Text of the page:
• 8.
    Högberg, J. Li
    University of Skövde, School of Technology and Society.
    Mixed mode cohesive law2006In: International Journal of Fracture, ISSN 0376-9429, E-ISSN 1573-2673, Vol. 141, no 3-4, p. 549-559Article in journal (Refereed)
    Abstract [en]

    A traction-separation relation to model the fracture process is presented. The cohesive law captures the linear elastic and softening behaviour prior to fracture. It also allows for different fracture parameters, such as fracture energy, strength and critical separation in different mode mixities. Thus, the fracture process in mode I (peel), in mode II (shear) or in mixed mode (a combination of peel and shear) can be modelled without the limitation of a common fracture energy in peel and shear. Examples are given in form of FE- implementations of the normalised cohesive law, namely for the Unsymmetrical Double Cantilever Beam (UDCB) specimen and the Mixed-mode double Cantilever Beam (MCB) specimen. Both specimens are adhesively bonded and loaded in mixed-mode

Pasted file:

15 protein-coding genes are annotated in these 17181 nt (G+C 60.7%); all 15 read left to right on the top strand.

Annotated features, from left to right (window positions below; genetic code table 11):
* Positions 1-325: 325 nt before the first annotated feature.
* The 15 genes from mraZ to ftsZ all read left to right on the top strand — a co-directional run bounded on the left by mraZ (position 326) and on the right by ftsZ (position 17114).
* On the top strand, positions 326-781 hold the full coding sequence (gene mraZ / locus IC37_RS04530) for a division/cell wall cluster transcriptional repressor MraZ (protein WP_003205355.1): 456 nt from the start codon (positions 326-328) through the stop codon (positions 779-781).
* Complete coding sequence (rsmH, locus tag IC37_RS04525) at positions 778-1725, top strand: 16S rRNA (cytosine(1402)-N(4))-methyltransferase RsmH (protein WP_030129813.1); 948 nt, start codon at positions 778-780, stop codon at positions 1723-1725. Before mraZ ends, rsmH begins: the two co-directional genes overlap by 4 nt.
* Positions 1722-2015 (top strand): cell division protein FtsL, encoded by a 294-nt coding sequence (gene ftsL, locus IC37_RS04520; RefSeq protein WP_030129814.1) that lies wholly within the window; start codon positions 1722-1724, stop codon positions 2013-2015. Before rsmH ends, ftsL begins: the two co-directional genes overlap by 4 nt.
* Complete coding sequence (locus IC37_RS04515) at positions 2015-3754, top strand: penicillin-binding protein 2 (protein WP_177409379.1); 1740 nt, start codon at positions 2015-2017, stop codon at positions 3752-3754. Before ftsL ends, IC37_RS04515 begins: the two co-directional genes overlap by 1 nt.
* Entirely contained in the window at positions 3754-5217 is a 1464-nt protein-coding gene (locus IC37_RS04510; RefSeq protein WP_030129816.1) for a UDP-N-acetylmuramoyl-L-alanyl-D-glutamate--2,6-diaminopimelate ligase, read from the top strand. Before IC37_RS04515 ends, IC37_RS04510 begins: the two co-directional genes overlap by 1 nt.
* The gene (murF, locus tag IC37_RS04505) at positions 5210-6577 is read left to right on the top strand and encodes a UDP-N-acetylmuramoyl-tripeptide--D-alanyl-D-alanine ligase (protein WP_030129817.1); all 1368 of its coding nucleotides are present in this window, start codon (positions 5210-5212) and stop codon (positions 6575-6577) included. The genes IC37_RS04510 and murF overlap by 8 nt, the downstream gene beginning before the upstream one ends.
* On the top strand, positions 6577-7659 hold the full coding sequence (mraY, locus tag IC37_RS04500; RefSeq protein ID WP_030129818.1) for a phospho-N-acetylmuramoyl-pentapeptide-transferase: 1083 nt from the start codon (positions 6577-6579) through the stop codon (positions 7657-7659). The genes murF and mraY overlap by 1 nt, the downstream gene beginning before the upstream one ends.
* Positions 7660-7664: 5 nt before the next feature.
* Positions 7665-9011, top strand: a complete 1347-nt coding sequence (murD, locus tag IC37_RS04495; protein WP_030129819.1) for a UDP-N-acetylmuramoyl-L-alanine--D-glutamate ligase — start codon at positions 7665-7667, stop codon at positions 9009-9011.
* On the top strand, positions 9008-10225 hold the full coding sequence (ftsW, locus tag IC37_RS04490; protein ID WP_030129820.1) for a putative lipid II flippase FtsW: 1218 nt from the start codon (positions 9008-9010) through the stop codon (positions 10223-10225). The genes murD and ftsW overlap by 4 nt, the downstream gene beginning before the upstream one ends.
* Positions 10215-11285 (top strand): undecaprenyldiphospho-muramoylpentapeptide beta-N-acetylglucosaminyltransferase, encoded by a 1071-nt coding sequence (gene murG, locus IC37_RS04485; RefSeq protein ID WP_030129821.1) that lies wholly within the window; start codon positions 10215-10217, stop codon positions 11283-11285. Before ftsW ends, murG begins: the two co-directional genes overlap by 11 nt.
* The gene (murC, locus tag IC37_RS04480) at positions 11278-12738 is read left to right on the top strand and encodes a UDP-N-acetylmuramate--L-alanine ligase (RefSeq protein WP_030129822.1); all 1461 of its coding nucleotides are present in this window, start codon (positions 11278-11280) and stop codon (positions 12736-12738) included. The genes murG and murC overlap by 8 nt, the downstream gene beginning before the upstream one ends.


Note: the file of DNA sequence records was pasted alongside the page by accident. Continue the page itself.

• 9.
    Stigh, Ulf
    et al.
    University of Skövde, The Virtual Systems Research Centre. University of Skövde, School of Technology and Society.
    Alfredsson, Svante K.
    University of Skövde, The Virtual Systems Research Centre. University of Skövde, School of Technology and Society.
    Andersson, Tobias
    University of Skövde, The Virtual Systems Research Centre. University of Skövde, School of Technology and Society.
    Biel, Anders
    University of Skövde, The Virtual Systems Research Centre. University of Skövde, School of Technology and Society.